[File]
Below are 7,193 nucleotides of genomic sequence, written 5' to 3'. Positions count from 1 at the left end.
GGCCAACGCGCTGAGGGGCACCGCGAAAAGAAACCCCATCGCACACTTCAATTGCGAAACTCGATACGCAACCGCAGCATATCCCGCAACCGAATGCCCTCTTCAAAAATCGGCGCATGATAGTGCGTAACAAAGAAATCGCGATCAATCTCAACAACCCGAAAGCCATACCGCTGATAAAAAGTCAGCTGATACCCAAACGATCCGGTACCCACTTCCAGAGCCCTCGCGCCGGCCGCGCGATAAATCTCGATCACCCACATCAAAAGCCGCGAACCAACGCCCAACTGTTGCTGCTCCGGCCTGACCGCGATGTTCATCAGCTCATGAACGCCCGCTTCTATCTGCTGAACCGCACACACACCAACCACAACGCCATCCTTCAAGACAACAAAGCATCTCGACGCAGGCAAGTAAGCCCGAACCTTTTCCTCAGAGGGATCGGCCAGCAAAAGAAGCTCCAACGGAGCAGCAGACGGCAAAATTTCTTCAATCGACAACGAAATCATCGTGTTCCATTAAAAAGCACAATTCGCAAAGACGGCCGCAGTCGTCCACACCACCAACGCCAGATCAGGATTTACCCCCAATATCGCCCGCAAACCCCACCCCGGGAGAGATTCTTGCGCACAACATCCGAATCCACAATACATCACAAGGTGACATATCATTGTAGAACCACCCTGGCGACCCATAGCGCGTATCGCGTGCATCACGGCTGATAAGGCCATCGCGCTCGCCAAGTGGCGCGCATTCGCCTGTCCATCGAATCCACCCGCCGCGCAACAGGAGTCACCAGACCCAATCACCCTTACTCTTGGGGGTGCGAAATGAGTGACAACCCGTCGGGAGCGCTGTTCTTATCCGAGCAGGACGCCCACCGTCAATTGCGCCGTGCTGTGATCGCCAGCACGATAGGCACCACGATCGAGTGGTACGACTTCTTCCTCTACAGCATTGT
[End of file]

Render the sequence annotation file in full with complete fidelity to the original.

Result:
Below are 7,193 nucleotides of genomic sequence, written 5' to 3'. Positions count from 1 at the left end.
GGCCAACGCGCTGAGGGGCACCGCGAAAAGAAACCCCATCGCACACTTCAATTGCGAAACTCGATACGCAACCGCAGCATATCCCGCAACCGAATGCCCTCTTCAAAAATCGGCGCATGATAGTGCGTAACAAAGAAATCGCGATCAATCTCAACAACCCGAAAGCCATACCGCTGATAAAAAGTCAGCTGATACCCAAACGATCCGGTACCCACTTCCAGAGCCCTCGCGCCGGCCGCGCGATAAATCTCGATCACCCACATCAAAAGCCGCGAACCAACGCCCAACTGTTGCTGCTCCGGCCTGACCGCGATGTTCATCAGCTCATGAACGCCCGCTTCTATCTGCTGAACCGCACACACACCAACCACAACGCCATCCTTCAAGACAACAAAGCATCTCGACGCAGGCAAGTAAGCCCGAACCTTTTCCTCAGAGGGATCGGCCAGCAAAAGAAGCTCCAACGGAGCAGCAGACGGCAAAATTTCTTCAATCGACAACGAAATCATCGTGTTCCATTAAAAAGCACAATTCGCAAAGACGGCCGCAGTCGTCCACACCACCAACGCCAGATCAGGATTTACCCCCAATATCGCCCGCAAACCCCACCCCGGGAGAGATTCTTGCGCACAACATCCGAATCCACAATACATCACAAGGTGACATATCATTGTAGAACCACCCTGGCGACCCATAGCGCGTATCGCGTGCATCACGGCTGATAAGGCCATCGCGCTCGCCAAGTGGCGCGCATTCGCCTGTCCATCGAATCCACCCGCCGCGCAACAGGAGTCACCAGACCCAATCACCCTTACTCTTGGGGGTGCGAAATGAGTGACAACCCGTCGGGAGCGCTGTTCTTATCCGAGCAGGACGCCCACCGTCAATTGCGCCGTGCTGTGATCGCCAGCACGATAGGCACCACGATCGAGTGGTACGACTTCTTCCTCTACAGCATTGT